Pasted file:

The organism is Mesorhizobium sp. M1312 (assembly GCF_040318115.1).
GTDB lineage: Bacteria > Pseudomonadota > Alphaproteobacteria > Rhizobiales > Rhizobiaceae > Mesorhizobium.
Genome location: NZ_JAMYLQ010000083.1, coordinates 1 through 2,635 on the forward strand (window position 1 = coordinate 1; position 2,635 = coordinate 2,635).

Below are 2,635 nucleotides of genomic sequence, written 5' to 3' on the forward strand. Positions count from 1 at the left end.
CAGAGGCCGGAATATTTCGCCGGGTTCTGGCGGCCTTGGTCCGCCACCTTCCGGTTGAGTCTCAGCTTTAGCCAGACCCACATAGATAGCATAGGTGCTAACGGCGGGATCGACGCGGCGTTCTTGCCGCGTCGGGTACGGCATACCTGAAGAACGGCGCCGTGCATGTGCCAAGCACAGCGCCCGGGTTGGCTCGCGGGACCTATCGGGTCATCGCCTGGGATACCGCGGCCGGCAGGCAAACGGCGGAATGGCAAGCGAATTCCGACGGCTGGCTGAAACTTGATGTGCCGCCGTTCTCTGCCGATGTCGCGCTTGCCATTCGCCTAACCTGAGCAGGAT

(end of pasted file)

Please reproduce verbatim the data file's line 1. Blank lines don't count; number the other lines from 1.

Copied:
The organism is Mesorhizobium sp. M1312 (assembly GCF_040318115.1).